Our Team

Ilya Sochnikov, Assistant Professor

Ilya studies emergent phenomena in several condensed matter systems. The main tool for these experiments is the state of the art magnetic SQUID microscopy. In this context emergent phenomena includes quantum phase transitions. An emergence of a new phenomenon or a phase transition may occur when interactions in the materials are tuned via chemical, mechanical, or electromagnetic knobs. The material systems of an immediate interest include topological materials, superconductors, and frustrated magnets, and other exotic magnetic systems.

UConn Department of Physics

UConn Department of Material Sciences


Joshua Bedard, Graduate Student

Joshua is a 2nd year grad student. Joshua runs experiments on 2D magnets. He develops new cryogenic equipment, and a new type of  a fast scanning SQUID microscope.

Jacob Franklin, Graduate Student

Jacob runs our millikelvin SQUID microscopy measurements. Jacob's research interests lie mainly in superconductivity. Specifically, he studies how characteristics of superconductors such as critical temperature and penetration depth can be tuned by parameters such as strain and doping, and how these relationships can explain the mechanics of materials that demonstrate non-BCS superconducting behavior.

Bochao Xu, Graduate Student

Bochao's research is to use the scanning squid microscopes to study magnetic properties of magnetic Weyl semimetals and Kagome magnets. Bochao works  with the Montana and Bluefors cryostats. Before UConn, Bochao worked on Molecular Beam Epitaxy, Scanning tunneling microscope, angle-resolved photo-emission spectroscopy, UHV systems at Southern University of Science and Technology of China.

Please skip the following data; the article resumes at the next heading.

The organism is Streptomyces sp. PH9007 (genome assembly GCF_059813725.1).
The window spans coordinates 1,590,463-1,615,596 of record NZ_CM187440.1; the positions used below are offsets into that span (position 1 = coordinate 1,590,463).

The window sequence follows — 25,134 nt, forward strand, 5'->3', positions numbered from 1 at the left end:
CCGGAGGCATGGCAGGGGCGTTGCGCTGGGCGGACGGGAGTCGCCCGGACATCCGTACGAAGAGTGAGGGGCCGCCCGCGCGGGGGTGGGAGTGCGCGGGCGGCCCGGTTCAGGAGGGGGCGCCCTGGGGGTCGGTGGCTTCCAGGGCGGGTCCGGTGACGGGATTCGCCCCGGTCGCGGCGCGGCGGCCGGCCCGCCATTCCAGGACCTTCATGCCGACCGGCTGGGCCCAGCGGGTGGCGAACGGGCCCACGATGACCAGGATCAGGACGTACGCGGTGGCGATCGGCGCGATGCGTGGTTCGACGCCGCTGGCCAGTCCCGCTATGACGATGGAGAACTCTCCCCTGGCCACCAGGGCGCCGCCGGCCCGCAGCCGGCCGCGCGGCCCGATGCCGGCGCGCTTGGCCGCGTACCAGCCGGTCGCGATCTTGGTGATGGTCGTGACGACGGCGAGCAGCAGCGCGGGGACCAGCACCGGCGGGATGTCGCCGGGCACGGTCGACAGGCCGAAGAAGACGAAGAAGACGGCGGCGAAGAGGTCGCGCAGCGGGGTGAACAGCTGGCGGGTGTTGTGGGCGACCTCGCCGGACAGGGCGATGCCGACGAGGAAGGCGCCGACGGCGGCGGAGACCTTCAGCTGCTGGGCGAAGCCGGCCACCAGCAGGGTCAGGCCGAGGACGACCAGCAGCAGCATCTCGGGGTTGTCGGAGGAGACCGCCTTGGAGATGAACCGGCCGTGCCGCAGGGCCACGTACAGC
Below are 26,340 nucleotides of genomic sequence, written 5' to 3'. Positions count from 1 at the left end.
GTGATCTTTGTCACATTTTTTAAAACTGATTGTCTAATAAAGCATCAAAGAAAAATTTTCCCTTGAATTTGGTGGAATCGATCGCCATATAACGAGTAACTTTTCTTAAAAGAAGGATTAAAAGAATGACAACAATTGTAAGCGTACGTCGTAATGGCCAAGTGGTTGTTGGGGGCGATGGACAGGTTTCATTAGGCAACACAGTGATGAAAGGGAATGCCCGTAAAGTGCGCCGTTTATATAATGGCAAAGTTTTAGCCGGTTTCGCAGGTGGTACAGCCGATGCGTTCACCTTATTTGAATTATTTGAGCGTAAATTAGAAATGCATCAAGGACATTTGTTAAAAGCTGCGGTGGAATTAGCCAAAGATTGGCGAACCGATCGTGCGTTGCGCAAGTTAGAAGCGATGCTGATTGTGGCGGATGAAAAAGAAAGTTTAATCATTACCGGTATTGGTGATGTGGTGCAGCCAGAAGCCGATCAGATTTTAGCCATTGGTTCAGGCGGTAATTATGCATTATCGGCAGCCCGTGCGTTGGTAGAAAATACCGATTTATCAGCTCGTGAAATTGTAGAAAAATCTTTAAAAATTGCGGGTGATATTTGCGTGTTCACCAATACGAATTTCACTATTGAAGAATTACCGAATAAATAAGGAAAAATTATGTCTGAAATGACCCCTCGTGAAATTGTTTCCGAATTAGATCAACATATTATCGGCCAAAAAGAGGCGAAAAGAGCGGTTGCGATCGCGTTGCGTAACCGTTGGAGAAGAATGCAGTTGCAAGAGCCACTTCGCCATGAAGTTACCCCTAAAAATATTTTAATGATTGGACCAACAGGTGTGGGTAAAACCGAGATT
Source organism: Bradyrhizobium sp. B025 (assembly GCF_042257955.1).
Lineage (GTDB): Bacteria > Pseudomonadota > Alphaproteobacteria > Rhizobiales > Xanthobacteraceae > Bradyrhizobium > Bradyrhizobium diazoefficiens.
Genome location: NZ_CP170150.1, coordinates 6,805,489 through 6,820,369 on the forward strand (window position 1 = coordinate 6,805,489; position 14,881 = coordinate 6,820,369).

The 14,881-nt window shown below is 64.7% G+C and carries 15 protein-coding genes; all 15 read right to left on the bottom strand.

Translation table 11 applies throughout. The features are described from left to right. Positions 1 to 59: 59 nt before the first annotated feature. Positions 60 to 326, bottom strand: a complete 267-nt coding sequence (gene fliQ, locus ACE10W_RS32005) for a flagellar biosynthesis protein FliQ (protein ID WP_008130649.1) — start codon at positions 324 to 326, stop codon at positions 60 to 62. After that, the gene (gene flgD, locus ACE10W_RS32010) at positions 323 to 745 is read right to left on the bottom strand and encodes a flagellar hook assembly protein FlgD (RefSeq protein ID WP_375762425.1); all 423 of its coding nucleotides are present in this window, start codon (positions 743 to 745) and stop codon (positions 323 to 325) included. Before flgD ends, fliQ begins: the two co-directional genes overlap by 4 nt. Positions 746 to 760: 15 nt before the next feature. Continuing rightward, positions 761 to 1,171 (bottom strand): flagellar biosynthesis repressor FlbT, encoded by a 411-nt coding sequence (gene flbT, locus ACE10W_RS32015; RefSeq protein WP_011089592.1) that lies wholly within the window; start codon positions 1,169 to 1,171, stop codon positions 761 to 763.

Ryan Laing, Graduate Student

Ryan works on developing new magnetic sensors and their applications to materials physics.


Donovan Davino, Undergraduate Student

The purpose of Donny's research was to use SQUID microscopy to characterize the behavior of superconducting materials near their Quantum Critical Points while adjusting parameters such as doping and mechanical strain. Tuning material properties near QCPs may then allow the scientific community to help engineer better superconductors as well understand this fundamental phenomenon. Donny have worked on designing and simulating components for the Bluefors experiment via Solidwoks.

Chloe Herrera, Graduate Student

Chloe garduated with M. Sc. She worked on strain-tuned strontium titanate and extremely overdoped cuprates.